In January 1937 the company announced a completely new 1.5-litre sports model, which was to be powered by a slightly downsized version of the 1,525cc overhead-camshaft four-cylinder engine of the recently introduced Twelve. With bore/stroke dimensions of 68x103mm for a capacity of 1,496cc, the 'B37' (as it came to be known) just crept into the 1,500cc racing class. The B37 engine incorporated a forged crankshaft to withstand the greater power it was expected to produce, and in addition featured twin SU carburettors and a Scintilla Vertex magneto. With a power output of 59bhp, the new 1.5-Litre was more powerful than its six-cylinder predecessor. The immensely strong chassis consisted of two box-section side rails braced by a combination of tubular and channel-section cross members, and was under-slung at the rear where the axle was particularly well supported. The car's competition credentials were enhanced by a fly-off handbrake, twin spare wheels and a 'Hill-Holder'. Sadly, only 12 examples of this promising design had been produced when the model was dropped shortly after its introduction, a casualty of the range's rationalisation that followed Singer's financial restructuring. Of the 12, four were used for racing, four retained as spares and four sold as road cars.
    According to the Singer Owners Club Archive, 'ANR 685' is believed to be the sole B37 road car that still retains its original bodywork. The car was purchased new by one Ernest Joseph Black from Sturgess & Sons, Leicester. A resident of Kibworth in Leicestershire, Mr Black was in the Home Guard during WW2 and the Singer was used to transport troops locally on a trailer (see photograph on file). In February 1955 another Kibworth resident, George Glover, bought the car and used it sparingly before consigning it to barn storage. After much persuasion, George Black sold the Singer in 1979 to the current owner, yet another a Kibworth resident, who embarked on a full 'body off' restoration that took until 1982 to complete.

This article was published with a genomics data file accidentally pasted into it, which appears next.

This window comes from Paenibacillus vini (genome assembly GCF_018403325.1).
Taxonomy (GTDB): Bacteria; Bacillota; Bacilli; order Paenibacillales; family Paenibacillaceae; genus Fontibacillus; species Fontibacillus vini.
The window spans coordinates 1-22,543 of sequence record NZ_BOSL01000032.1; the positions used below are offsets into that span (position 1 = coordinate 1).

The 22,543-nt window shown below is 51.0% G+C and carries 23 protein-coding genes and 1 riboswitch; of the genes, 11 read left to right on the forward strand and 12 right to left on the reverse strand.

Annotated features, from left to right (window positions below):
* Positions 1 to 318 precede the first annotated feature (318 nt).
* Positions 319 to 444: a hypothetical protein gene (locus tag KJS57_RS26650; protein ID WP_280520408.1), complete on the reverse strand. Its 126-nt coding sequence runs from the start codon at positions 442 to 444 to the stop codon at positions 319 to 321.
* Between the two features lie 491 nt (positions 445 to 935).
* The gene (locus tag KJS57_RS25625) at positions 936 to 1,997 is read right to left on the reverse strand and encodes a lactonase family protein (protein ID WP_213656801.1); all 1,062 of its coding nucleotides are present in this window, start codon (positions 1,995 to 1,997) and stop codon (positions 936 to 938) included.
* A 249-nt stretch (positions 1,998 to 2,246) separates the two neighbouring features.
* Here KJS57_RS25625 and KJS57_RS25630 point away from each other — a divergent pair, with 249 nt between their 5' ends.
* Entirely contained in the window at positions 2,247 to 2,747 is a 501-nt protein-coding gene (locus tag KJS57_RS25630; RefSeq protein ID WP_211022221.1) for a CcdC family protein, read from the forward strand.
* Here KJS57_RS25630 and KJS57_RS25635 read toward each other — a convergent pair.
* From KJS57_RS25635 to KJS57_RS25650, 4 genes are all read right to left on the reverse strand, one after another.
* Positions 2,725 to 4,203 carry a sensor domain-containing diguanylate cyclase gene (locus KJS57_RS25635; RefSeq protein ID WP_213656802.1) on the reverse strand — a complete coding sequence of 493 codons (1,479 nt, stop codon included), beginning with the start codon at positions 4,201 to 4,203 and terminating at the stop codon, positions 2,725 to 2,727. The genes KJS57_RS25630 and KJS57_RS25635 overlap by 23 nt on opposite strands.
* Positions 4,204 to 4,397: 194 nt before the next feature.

Much rallied and shown since then with the Singer Owners Club, 'ANR 685' presents well and is 'on the button', its engine displaying good oil pressure and running well. This beautiful example of one of the 1930s rarest and most desirable sports cars comes with Singer Motors Ltd correspondence, restoration photographs, old-style logbook, MoT/tax to May 2012 and Swansea V5 registration document.

Saleroom notices

  • The registration number for this motor car is ANR 654 not as catalogued.
Contacts
One of only three known survivors,1937 Singer 1.5-Litre 'B37' Sports  Chassis no. 1755H Engine no. S2008H
One of only three known survivors,1937 Singer 1.5-Litre 'B37' Sports  Chassis no. 1755H Engine no. S2008H
One of only three known survivors,1937 Singer 1.5-Litre 'B37' Sports  Chassis no. 1755H Engine no. S2008H
One of only three known survivors,1937 Singer 1.5-Litre 'B37' Sports  Chassis no. 1755H Engine no. S2008H
One of only three known survivors,1937 Singer 1.5-Litre 'B37' Sports  Chassis no. 1755H Engine no. S2008H
One of only three known survivors,1937 Singer 1.5-Litre 'B37' Sports  Chassis no. 1755H Engine no. S2008H
One of only three known survivors,1937 Singer 1.5-Litre 'B37' Sports  Chassis no. 1755H Engine no. S2008H
One of only three known survivors,1937 Singer 1.5-Litre 'B37' Sports  Chassis no. 1755H Engine no. S2008H